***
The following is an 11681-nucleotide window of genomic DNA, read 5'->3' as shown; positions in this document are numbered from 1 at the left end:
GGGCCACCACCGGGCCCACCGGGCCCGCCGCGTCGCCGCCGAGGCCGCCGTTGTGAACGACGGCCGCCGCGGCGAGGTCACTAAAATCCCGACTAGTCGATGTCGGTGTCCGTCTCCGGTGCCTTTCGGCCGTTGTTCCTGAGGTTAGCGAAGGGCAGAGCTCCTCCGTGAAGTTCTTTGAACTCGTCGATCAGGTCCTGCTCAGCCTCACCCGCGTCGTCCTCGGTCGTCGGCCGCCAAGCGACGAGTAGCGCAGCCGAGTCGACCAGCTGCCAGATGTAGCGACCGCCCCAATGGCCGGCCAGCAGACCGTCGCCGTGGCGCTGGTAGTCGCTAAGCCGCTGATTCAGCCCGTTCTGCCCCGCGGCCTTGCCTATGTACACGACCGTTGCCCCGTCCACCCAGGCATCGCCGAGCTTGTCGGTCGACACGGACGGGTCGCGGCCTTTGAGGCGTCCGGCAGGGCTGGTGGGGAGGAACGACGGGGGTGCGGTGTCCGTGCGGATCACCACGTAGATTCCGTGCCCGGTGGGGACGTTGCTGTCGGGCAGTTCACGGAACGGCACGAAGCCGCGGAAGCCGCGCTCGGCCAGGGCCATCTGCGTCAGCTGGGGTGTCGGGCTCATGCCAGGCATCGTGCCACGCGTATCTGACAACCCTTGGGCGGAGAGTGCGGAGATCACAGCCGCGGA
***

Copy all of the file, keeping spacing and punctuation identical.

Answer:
The following is an 11681-nucleotide window of genomic DNA, read 5'->3' as shown; positions in this document are numbered from 1 at the left end:
GGGCCACCACCGGGCCCACCGGGCCCGCCGCGTCGCCGCCGAGGCCGCCGTTGTGAACGACGGCCGCCGCGGCGAGGTCACTAAAATCCCGACTAGTCGATGTCGGTGTCCGTCTCCGGTGCCTTTCGGCCGTTGTTCCTGAGGTTAGCGAAGGGCAGAGCTCCTCCGTGAAGTTCTTTGAACTCGTCGATCAGGTCCTGCTCAGCCTCACCCGCGTCGTCCTCGGTCGTCGGCCGCCAAGCGACGAGTAGCGCAGCCGAGTCGACCAGCTGCCAGATGTAGCGACCGCCCCAATGGCCGGCCAGCAGACCGTCGCCGTGGCGCTGGTAGTCGCTAAGCCGCTGATTCAGCCCGTTCTGCCCCGCGGCCTTGCCTATGTACACGACCGTTGCCCCGTCCACCCAGGCATCGCCGAGCTTGTCGGTCGACACGGACGGGTCGCGGCCTTTGAGGCGTCCGGCAGGGCTGGTGGGGAGGAACGACGGGGGTGCGGTGTCCGTGCGGATCACCACGTAGATTCCGTGCCCGGTGGGGACGTTGCTGTCGGGCAGTTCACGGAACGGCACGAAGCCGCGGAAGCCGCGCTCGGCCAGGGCCATCTGCGTCAGCTGGGGTGTCGGGCTCATGCCAGGCATCGTGCCACGCGTATCTGACAACCCTTGGGCGGAGAGTGCGGAGATCACAGCCGCGGA